U of A artists take Manhattan
It was the kind of opening artists dream about: a chic gallery in the heart of New York’s art district, hundreds of people dazzled by the works on display, editors from some of the news organizations picking up on the buzz and even an appearance by international singing star Josh Groban.
By the end of the evening there was no doubt. Perceptions of Promise was a hit.
“It’s absolutely fabulous,” said a beaming Liz Ingram, U of A professor of printmaking and one of the artists in the show. “I was picturing [the exhibit] not being so popular because we’re from Alberta and people might not know about it, but the turnout has been truly amazing.”
The interdisciplinary exhibition, an exploration of the legal, ethical and social issues around stem-cell research through the eyes of U of A and other internationally known artists, officially opened Nov. 10 at the Chelsea Art Museum in mid-town Manhattan after a successful run at the Glenbow Museum in Calgary last winter.
It seems the word got out. The New York show attracted a crowd of some 200–300 from the arts and science communities, and several editors from news services such as Reuters and Bloomberg news. Stephen Change, CEO of the New York Stem Cell Network, participated in a panel discussion
Editors from Science and Scientific America are also scheduled to attend later this week. Overall, response has been so strong that the Chelsea has extended the show one week beyond its 10-day run, to wrap up on Nov. 26.
Originally conceived by Sean Caulfield, U of A professor of printmaking, and his brother Tim, research director of the U of A’s Health Law and Science Policy Group, the project aims to bring scientists and visual artists together to broaden discussion around complex topics involving biotechnology. The aim, say the contributors, is not to take positions on either side of what can often be a divisive debate, but rather to provoke thought and inspire questions.
“Biomedical research, especially stem-cell research, tends to be very emotional,” says Sean Caulfield. “People have this polarized reaction to it. If we had one broad objective, it would be to see how art might bring a more sophisticated dialogue to the debate, because art tends to be able to articulate emotional and psychological things much more effectively. And I think it can bring people together.”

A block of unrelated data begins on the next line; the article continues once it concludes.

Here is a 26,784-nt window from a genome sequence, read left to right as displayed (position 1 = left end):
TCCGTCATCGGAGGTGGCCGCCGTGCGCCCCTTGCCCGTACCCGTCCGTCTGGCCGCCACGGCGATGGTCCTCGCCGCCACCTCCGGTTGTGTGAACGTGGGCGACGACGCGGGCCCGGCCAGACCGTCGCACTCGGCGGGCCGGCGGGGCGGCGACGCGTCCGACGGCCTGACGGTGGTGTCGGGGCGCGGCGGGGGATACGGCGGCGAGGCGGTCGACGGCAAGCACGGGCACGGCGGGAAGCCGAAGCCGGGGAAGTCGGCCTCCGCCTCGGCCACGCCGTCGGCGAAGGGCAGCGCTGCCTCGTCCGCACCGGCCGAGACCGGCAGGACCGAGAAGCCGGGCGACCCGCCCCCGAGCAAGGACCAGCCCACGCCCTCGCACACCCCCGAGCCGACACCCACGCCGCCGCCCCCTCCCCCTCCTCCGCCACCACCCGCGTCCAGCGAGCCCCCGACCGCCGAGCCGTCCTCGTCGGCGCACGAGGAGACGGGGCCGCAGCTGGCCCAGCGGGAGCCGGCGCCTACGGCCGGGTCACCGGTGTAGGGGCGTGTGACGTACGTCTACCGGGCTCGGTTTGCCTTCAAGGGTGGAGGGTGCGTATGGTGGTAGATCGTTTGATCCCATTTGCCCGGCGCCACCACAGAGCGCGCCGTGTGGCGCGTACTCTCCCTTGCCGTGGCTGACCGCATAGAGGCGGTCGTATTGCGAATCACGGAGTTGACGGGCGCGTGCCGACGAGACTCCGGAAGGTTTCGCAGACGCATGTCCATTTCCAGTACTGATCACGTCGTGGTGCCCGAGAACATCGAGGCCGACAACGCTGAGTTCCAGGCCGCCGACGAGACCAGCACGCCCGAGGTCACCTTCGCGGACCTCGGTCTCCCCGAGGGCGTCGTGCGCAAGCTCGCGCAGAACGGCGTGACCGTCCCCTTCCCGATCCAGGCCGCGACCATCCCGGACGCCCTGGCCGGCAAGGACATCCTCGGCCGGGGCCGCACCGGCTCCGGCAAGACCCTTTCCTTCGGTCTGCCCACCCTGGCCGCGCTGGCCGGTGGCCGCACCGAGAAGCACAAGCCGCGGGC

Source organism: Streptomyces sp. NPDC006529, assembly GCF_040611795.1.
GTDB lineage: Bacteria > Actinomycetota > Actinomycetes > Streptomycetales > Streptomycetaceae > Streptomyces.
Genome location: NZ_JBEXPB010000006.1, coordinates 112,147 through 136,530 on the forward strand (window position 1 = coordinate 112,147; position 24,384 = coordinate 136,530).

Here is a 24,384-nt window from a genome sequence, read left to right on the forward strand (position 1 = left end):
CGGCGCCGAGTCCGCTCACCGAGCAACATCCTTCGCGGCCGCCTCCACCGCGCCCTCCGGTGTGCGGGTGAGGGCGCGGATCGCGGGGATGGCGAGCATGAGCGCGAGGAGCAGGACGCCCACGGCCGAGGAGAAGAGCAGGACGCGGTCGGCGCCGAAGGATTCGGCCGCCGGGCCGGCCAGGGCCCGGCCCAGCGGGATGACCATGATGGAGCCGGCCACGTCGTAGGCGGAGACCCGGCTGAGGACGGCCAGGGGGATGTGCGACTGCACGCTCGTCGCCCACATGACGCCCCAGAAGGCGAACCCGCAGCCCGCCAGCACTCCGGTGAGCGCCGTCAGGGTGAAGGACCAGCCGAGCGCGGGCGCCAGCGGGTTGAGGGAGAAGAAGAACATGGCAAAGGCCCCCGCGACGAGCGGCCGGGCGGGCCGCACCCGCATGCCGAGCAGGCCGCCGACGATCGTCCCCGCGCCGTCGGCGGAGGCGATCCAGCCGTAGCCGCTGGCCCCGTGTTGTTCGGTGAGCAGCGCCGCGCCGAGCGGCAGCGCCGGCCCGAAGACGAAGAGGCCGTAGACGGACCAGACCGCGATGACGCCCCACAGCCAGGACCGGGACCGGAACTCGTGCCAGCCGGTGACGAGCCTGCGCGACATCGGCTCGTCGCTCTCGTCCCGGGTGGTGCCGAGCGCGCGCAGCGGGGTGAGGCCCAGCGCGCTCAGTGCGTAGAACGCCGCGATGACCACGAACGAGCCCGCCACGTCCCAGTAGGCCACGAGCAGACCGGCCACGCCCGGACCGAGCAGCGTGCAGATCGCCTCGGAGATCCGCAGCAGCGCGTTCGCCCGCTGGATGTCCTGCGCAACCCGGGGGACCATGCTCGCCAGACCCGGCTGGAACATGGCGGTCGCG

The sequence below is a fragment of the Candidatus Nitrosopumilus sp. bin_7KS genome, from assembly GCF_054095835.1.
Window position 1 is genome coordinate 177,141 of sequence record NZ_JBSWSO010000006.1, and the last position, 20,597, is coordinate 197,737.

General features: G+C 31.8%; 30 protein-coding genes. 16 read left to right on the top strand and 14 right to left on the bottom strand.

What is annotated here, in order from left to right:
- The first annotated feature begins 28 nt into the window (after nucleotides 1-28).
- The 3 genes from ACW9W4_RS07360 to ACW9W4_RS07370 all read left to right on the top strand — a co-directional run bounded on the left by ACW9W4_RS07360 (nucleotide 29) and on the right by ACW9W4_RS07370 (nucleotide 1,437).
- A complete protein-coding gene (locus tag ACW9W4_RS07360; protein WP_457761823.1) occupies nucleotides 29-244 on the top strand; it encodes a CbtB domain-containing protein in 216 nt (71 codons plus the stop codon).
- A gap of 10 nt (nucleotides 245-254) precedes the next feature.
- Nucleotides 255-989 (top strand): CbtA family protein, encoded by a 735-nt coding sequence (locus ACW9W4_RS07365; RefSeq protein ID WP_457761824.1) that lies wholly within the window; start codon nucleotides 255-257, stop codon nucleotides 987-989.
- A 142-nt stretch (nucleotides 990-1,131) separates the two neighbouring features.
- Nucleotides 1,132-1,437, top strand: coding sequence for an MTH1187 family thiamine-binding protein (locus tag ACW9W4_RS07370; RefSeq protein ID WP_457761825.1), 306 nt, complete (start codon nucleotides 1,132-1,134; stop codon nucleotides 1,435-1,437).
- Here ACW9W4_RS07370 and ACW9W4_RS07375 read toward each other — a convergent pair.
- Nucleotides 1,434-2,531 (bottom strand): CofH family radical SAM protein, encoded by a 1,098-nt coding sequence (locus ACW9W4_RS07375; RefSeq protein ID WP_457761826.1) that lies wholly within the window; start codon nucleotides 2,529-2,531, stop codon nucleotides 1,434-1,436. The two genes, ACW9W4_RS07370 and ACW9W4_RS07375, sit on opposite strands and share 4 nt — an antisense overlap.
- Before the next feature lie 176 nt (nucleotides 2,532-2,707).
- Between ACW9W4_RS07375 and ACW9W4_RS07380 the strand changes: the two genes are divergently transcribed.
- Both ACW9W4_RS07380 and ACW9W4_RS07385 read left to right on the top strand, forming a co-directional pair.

The show was partly supported by Canada’s Stem Cell Network, the first time it has funded a group including artists.
“One of the areas where the stem-cell network felt there was a strong need was in understanding issues around stem-cell research,” said Lisa Willemse, director of communications for the network. “This presents the essence of biotechnology to the public in a very different way, to think about science and how it impacts their lives.”
The various pieces examine biotechnology through a range of media including printmaking, photography, sculpture and video. One interactive installation by Ingram and Bernd Hildebrandt, called Differentiating Faith, invites participants to walk in to a tent-like structure that presents the illusion of being suspended in the human body. Another multimedia piece by U of A artist Daniela Schlüter incorporates drawings of her own chromosomes, which she commissioned from a laboratory.
In addition to Caulfield, Ingram and Hildebrandt, other contributing artists include Derek Besant of the Alberta College of Art and Design, Shona Macdonald of the University of Masschusetts Amherst, Royden Mills of the U of A, independent artist Mariléne Oliver and Clint Wilson of the Art Gallery of Alberta.
Showing at the Chelsea Art Museum, a world stage for art that presents “contemporary thematic exhibitions that foster critical thinking about today’s world,” was a coup for this group of artists. The space was secured and paid for the University of Alberta International.
After its Chelsea run, the show moves on to the McMaster Art Gallery at McMaster University in Hamilton. Negotiations are now underway to also bring the show to Enterprise Square in Edmonton.
As for Josh Groban’s reaction, “I can’t say I understand it all, but it’s beautiful, and it makes you think.” And that, say the artists, is the whole point.